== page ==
The Ticket Clinic founder Mark Gold is pleased as punch after two new developments in his law firm’s showdown with Coral Gables-based ticket-fighting startup Tikd.
First, a Florida state senator on Wednesday withdrew an amendment that would have made Tikd and other “traffic infraction networks” exempt from penalties for the unlicensed practice of law. The withdrawal came minutes after Gold told senators the bill put “the practice of law itself” at stake.
Former Florida Bar President Ramon Abadin withdrew his appearance for Tikd the same day in an $11 million antitrust lawsuit against the bar and the Ticket Clinic for allegedly trying to drive the startup out of business. Last month, the bar moved to disqualify Abadin, claiming his 2015-16 presidency gave him access to confidential information relevant to the litigation.
But the tiff between the 30-year-old, 300-employee Ticket Clinic and its new tech-driven rival Tikd is far from over. And the dispute raises questions that weigh heavily on the minds of legal practitioners around the country as tech companies invade the legal space.
Tikd was founded about a year ago by a nonlawyer, Chris Riley. He had the idea to play a game of averages: A motorist can upload a minor traffic ticket, pay a fee lower than the fine on the citation, and Tikd will contract a lawyer to fight the ticket. If the lawyer loses, Tikd promises to refund the client’s money. But most of the time, Tikd figures the lawyer will win.
The company spent its early days under a bar investigation, and last month the Florida Bar board of governors voted to pursue litigation against Tikd for violating rules on the unlicensed practice of law.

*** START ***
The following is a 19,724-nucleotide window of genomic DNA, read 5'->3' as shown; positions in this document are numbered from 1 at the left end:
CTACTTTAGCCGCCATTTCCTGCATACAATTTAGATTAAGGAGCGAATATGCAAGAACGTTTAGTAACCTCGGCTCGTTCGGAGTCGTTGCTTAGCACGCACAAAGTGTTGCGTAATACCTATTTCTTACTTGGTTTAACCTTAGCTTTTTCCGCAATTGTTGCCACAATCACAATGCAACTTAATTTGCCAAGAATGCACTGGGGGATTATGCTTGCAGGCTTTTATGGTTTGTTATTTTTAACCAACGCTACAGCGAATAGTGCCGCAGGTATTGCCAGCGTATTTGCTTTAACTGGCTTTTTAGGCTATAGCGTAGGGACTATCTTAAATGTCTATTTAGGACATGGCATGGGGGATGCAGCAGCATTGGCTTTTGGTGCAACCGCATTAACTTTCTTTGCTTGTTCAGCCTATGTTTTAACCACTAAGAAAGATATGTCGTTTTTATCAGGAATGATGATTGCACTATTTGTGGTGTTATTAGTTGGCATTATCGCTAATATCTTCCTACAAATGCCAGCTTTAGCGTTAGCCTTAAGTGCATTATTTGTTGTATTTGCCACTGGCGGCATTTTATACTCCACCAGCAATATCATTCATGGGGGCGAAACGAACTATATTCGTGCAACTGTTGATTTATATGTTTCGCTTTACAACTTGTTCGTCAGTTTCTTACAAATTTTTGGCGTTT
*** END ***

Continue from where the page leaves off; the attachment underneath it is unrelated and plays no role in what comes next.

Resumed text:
In the meantime, Tikd hired lobbying firm Ballard Partners to look into changing the state law regulating attorneys. State Sen. Jeff Brandes, R-St. Petersburg, filed his proposal before the Senate regulated industries committee Wednesday.
Testimony at the hearing outlined the divide on the issue: Should Florida deregulate companies like Tikd to give consumers more choice, or would that open the door to a stream of techies accountable to no one?
Ballard Partners lobbyist Mathew Forrest told senators the proposed amendment would not affect bar rules. Instead, it would open up the marketplace for ticket-dismissal platforms like those popping up around the country — GetDismissed, LegalTap and WinIt.
“I think of it as Uber for attorneys,” Forrest said. “This basically provides a platform for a consumer to get an attorney. All the usual rules that an attorney has are still in place. … This is great for the consumer because they have the convenience now to get an attorney, and it’s also great for the attorney.”
Florida Bar lawyer Warren Husband of Metz, Husband & Daughton in Tallahassee attended the hearing and told senators the bar had no position on the bill.
Gold had a clear position. “This bill is clearly the unauthorized practice of law by nonlawyers, unregulated, and it’s going to be the Wild West if it’s allowed,” he testified.
He said the amendment was a slippery slope that could allow his nonlawyer neighbor to open shop doing real estate closings for $1,000 and hire an attorney at $250 to do the work with no oversight to prevent him from absconding with customers’ money.
“Who’s stopping them?” Gold asked of Tikd. “They can say anything they want, they can do anything they want, they can close up shop whenever they want, and there’s no one there to stop them.”
Brandes withdrew his measure immediately after Gold’s remarks.
“Look, these ideas sometimes take years to germinate,” Brandes told colleagues. “Uber took us four years to get through this process. I’m going to save us all a little bit of problems and withdraw this amendment at this time.”
Tikd declined to comment on its next steps.
Gold called the withdrawal a “big win” for The Ticket Clinic, along with Abadin’s decision to bow out of the federal antitrust litigation.
Robert Kuntz of Devine Goodman Rasco & Watts-FitzGerald in Coral Gables will step in as local counsel. Co-counsel Peter Kennedy and David King of Graves, Dougherty, Hearon & Moody in Austin, Texas, are handling a number of antitrust cases against state bars.
“Given the arguments at the hearing regarding the motion to disqualify Abadin and the pending motion for sanctions filed by my counsel, Chris Kleppin, I believe he had no choice but to withdraw or face much more dire consequences,” Gold said.
The bar declined to comment.
Abadin, a Coral Gables solo practitioner who made technology’s impact on the practice of law a focus of his bar presidency, referred a request for comment to Tikd, which offered no response Thursday.